Zero convictions in Jalandhar for four years under ITP Act
While the local police has been hogging the limelight every time they busted a gang of traffickers, the city court has failed to convict anybody under the Immoral Trafficking Prevention Act over the past four years.punjab Updated: Nov 12, 2013 20:22 IST
While the local police has been hogging the limelight every time they busted a gang of traffickers, the city court has failed to convict anybody under the Immoral Trafficking (Prevention) (ITP) Act over the past four years.
According to the data procured by HT, three such rackets were busted in 2010, four in 2011, two in 2012 and nine this year, till date.
'Difficult to prove crime'
Additional deputy commissioner of police (ADCP-crime) Harpreet Singh Mandher admitted that the rate of conviction under the Act was “very low”.
“In the court of law, it is very difficult for the prosecution to establish that money exchanged hands for establishing physical relations,” Mandher said, adding that in most cases, the accused involved were majors, so if they claimed consent, it would not amount to a crime.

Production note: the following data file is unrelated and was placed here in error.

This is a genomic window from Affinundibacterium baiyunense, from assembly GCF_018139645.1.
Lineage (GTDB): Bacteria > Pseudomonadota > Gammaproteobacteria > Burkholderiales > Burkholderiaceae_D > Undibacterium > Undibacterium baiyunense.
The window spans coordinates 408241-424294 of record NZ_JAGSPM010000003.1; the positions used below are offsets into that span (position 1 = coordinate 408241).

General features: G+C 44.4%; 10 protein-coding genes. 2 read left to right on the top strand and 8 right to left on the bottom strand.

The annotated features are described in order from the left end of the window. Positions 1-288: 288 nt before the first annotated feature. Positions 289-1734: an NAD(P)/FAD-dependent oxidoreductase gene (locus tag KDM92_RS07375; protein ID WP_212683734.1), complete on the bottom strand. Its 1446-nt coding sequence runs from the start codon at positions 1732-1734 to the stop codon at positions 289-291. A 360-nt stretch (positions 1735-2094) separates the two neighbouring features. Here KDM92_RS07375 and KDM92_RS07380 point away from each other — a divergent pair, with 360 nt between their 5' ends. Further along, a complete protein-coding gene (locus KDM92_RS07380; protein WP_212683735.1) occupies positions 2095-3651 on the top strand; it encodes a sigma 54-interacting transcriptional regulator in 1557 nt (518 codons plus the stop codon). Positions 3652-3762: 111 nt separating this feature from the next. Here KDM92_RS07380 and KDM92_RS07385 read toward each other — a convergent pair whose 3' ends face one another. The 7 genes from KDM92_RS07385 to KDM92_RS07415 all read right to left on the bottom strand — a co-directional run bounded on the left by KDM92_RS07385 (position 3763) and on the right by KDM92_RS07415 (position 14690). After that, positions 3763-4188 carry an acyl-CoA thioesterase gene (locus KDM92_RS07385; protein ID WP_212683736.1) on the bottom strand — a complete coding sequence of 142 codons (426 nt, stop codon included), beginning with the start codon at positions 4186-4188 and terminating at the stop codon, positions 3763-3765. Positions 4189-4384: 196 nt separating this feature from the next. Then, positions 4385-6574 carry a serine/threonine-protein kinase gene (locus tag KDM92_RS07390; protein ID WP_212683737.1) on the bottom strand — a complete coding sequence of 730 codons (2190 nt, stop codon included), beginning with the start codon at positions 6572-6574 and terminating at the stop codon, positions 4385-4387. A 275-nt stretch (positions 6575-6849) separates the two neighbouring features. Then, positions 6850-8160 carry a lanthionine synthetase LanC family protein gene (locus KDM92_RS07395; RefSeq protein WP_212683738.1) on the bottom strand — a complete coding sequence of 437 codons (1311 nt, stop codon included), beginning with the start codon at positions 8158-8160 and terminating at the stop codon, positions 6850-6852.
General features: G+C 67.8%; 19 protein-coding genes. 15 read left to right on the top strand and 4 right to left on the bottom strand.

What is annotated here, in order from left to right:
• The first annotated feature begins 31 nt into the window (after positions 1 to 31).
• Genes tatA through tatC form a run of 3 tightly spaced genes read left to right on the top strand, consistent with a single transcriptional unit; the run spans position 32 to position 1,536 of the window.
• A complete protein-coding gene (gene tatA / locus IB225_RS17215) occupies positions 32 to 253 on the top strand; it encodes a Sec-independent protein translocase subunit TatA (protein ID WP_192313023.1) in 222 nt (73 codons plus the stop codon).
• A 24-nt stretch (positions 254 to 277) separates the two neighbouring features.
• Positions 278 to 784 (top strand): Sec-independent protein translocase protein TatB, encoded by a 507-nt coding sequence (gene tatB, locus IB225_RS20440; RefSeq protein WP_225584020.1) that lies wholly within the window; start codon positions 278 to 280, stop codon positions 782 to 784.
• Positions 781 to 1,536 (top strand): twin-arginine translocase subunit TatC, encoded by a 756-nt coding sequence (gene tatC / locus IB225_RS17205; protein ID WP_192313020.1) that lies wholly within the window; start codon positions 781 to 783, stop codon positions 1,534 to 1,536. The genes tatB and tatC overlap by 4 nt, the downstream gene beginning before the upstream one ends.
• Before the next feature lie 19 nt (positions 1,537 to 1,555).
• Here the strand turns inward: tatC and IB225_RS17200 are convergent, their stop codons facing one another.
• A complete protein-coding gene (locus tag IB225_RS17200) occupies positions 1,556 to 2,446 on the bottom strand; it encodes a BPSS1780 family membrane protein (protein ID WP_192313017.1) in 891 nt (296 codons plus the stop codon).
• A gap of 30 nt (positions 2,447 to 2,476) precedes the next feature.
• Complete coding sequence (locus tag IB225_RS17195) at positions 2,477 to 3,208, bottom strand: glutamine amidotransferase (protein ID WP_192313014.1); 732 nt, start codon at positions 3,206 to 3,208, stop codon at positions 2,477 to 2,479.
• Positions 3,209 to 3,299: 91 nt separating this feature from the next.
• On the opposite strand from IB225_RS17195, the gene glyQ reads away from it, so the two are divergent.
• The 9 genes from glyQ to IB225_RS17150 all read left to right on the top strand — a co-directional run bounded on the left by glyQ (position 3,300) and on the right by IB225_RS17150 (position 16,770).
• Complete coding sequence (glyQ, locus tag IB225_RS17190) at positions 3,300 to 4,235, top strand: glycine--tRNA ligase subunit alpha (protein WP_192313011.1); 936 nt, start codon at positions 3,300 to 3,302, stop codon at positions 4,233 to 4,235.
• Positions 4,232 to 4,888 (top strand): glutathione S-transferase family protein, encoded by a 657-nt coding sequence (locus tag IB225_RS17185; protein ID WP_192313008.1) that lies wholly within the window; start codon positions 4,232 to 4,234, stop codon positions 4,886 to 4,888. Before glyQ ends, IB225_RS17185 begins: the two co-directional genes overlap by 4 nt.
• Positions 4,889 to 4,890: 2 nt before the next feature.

The ADCP added, “Even the witnesses who have earlier helped to bust the gang later turn hostile in the court. However, city police keep raiding certain places like hotels and guest houses to keep a check on the flesh trade.”
Often, the accused are acquitted as the key witnesses do not appear in the court, he added.
“On August 13, 2010, we conducted a raid on a specific place in Basti Sheikh and arrested five people, including four women, under the Immoral Trafficking Prevention Act. However, all accused were acquitted on March 11 as the key witnesses turned hostile and gave varied statements,” the ADCP added.
In another case wherein a woman was arrested on April 30, 2011, for running a brothel at her residence, the court acquitted the accused as the witness did not appear in court.
“In such cases, we feel helpless,” he said.
Asked if police appeal to the higher court against such acquittals, Mandher said, “If the witness turns hostile, there is no logic in appealing to the higher court.”
'Foreign involvement possible'
The ADCP did not rule out the involvement of foreign nationals in the rackets, as a Russian woman was arrested when a gang was unearthed recently. “Investigations showed that the kingpin belonged to Delhi, police sources had said,” he added.
Highly-placed sources told HT that high-profile rackets involve extensive use of mobile phones, as transactions are done through these only.